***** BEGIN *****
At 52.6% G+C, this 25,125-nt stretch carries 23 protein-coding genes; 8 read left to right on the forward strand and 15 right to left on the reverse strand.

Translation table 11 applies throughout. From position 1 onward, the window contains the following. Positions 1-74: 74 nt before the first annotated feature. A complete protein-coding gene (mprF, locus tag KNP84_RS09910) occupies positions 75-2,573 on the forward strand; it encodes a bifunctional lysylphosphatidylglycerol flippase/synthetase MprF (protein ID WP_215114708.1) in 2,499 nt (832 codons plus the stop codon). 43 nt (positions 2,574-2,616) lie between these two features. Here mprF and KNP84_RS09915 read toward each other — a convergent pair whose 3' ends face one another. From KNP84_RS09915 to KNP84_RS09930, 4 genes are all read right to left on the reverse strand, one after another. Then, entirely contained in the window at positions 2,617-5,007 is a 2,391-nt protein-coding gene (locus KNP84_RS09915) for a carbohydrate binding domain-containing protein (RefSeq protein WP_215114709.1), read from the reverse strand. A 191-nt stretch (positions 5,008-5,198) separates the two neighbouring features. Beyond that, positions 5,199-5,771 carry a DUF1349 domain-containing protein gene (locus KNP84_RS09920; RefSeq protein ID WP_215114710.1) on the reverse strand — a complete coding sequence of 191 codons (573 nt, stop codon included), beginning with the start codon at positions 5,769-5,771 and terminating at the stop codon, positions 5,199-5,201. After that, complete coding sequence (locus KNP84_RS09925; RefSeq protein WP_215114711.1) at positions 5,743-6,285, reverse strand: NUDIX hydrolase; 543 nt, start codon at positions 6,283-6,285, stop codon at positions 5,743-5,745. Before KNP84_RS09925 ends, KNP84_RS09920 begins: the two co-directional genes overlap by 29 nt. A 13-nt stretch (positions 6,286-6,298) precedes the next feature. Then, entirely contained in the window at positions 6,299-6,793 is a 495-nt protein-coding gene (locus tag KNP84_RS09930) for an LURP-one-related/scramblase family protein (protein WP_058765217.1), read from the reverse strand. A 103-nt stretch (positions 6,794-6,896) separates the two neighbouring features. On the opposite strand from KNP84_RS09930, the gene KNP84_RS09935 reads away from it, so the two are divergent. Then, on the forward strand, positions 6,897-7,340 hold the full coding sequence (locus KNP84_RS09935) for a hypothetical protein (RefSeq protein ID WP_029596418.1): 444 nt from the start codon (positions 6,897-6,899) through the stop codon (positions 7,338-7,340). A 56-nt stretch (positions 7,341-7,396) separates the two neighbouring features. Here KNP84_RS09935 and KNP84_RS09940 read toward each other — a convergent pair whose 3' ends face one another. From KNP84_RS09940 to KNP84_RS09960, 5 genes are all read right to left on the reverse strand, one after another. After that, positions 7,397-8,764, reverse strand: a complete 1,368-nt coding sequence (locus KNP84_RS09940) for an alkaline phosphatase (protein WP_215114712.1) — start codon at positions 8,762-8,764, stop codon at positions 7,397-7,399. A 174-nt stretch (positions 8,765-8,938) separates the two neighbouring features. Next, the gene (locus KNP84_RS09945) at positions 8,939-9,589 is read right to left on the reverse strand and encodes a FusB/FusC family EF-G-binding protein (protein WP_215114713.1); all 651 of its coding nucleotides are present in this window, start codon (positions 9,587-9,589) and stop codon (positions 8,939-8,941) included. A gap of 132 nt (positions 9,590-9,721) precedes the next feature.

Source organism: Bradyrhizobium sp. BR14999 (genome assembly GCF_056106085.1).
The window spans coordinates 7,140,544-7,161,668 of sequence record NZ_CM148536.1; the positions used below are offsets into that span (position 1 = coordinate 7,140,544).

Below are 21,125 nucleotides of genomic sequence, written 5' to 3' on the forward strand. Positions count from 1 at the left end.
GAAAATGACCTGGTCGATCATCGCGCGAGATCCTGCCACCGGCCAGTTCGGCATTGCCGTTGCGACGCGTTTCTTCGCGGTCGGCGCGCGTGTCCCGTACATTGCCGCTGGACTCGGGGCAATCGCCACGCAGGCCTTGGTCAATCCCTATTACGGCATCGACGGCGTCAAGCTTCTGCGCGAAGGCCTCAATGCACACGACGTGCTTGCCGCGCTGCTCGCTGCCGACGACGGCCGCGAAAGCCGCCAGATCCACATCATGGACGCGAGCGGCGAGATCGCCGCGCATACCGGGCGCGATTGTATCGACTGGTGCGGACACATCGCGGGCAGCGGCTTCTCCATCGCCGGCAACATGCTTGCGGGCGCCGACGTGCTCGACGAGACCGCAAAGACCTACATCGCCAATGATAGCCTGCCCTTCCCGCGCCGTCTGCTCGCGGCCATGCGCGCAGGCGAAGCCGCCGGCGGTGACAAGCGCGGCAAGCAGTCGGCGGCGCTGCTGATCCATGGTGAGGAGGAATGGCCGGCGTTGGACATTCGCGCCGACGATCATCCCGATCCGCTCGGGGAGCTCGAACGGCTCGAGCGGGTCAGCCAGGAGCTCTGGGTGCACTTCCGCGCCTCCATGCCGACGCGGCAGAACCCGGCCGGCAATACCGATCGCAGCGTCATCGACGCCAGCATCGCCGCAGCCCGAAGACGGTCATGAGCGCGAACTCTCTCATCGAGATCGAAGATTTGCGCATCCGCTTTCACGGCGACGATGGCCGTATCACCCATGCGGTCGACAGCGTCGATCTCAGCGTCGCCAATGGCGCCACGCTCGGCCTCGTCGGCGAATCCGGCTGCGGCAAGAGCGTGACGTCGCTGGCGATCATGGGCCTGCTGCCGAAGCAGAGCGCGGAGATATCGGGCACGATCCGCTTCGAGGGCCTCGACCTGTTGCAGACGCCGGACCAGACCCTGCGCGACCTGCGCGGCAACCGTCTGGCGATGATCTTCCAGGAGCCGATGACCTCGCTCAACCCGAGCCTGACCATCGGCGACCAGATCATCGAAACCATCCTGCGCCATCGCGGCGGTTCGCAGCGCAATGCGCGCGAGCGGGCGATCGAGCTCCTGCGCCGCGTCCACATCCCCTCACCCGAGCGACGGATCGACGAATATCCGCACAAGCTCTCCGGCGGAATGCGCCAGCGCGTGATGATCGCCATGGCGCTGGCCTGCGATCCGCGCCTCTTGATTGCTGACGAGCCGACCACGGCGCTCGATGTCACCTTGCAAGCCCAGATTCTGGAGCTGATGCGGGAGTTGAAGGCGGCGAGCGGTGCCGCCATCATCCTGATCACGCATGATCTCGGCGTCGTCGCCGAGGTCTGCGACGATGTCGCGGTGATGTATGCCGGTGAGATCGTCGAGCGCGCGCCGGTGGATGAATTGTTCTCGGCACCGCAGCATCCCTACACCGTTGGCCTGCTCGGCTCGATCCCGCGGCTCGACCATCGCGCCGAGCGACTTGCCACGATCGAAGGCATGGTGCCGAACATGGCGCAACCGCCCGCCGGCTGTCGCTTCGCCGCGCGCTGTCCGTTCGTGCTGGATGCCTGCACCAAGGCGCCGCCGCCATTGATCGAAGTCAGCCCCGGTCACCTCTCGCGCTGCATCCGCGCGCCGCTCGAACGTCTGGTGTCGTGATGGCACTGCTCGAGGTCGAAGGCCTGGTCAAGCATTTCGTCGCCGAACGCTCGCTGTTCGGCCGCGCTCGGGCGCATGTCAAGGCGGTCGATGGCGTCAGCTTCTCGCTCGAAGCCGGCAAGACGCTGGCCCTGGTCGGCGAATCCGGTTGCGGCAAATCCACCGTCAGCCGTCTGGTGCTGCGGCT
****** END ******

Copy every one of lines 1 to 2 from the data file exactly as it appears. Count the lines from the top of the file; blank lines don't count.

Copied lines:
At 52.6% G+C, this 25,125-nt stretch carries 23 protein-coding genes; 8 read left to right on the forward strand and 15 right to left on the reverse strand.

Translation table 11 applies throughout. From position 1 onward, the window contains the following. Positions 1-74: 74 nt before the first annotated feature. A complete protein-coding gene (mprF, locus tag KNP84_RS09910) occupies positions 75-2,573 on the forward strand; it encodes a bifunctional lysylphosphatidylglycerol flippase/synthetase MprF (protein ID WP_215114708.1) in 2,499 nt (832 codons plus the stop codon). 43 nt (positions 2,574-2,616) lie between these two features. Here mprF and KNP84_RS09915 read toward each other — a convergent pair whose 3' ends face one another. From KNP84_RS09915 to KNP84_RS09930, 4 genes are all read right to left on the reverse strand, one after another. Then, entirely contained in the window at positions 2,617-5,007 is a 2,391-nt protein-coding gene (locus KNP84_RS09915) for a carbohydrate binding domain-containing protein (RefSeq protein WP_215114709.1), read from the reverse strand. A 191-nt stretch (positions 5,008-5,198) separates the two neighbouring features. Beyond that, positions 5,199-5,771 carry a DUF1349 domain-containing protein gene (locus KNP84_RS09920; RefSeq protein ID WP_215114710.1) on the reverse strand — a complete coding sequence of 191 codons (573 nt, stop codon included), beginning with the start codon at positions 5,769-5,771 and terminating at the stop codon, positions 5,199-5,201. After that, complete coding sequence (locus KNP84_RS09925; RefSeq protein WP_215114711.1) at positions 5,743-6,285, reverse strand: NUDIX hydrolase; 543 nt, start codon at positions 6,283-6,285, stop codon at positions 5,743-5,745. Before KNP84_RS09925 ends, KNP84_RS09920 begins: the two co-directional genes overlap by 29 nt. A 13-nt stretch (positions 6,286-6,298) precedes the next feature. Then, entirely contained in the window at positions 6,299-6,793 is a 495-nt protein-coding gene (locus tag KNP84_RS09930) for an LURP-one-related/scramblase family protein (protein WP_058765217.1), read from the reverse strand. A 103-nt stretch (positions 6,794-6,896) separates the two neighbouring features. On the opposite strand from KNP84_RS09930, the gene KNP84_RS09935 reads away from it, so the two are divergent. Then, on the forward strand, positions 6,897-7,340 hold the full coding sequence (locus KNP84_RS09935) for a hypothetical protein (RefSeq protein ID WP_029596418.1): 444 nt from the start codon (positions 6,897-6,899) through the stop codon (positions 7,338-7,340). A 56-nt stretch (positions 7,341-7,396) separates the two neighbouring features. Here KNP84_RS09935 and KNP84_RS09940 read toward each other — a convergent pair whose 3' ends face one another. From KNP84_RS09940 to KNP84_RS09960, 5 genes are all read right to left on the reverse strand, one after another. After that, positions 7,397-8,764, reverse strand: a complete 1,368-nt coding sequence (locus KNP84_RS09940) for an alkaline phosphatase (protein WP_215114712.1) — start codon at positions 8,762-8,764, stop codon at positions 7,397-7,399. A 174-nt stretch (positions 8,765-8,938) separates the two neighbouring features. Next, the gene (locus KNP84_RS09945) at positions 8,939-9,589 is read right to left on the reverse strand and encodes a FusB/FusC family EF-G-binding protein (protein WP_215114713.1); all 651 of its coding nucleotides are present in this window, start codon (positions 9,587-9,589) and stop codon (positions 8,939-8,941) included. A gap of 132 nt (positions 9,590-9,721) precedes the next feature.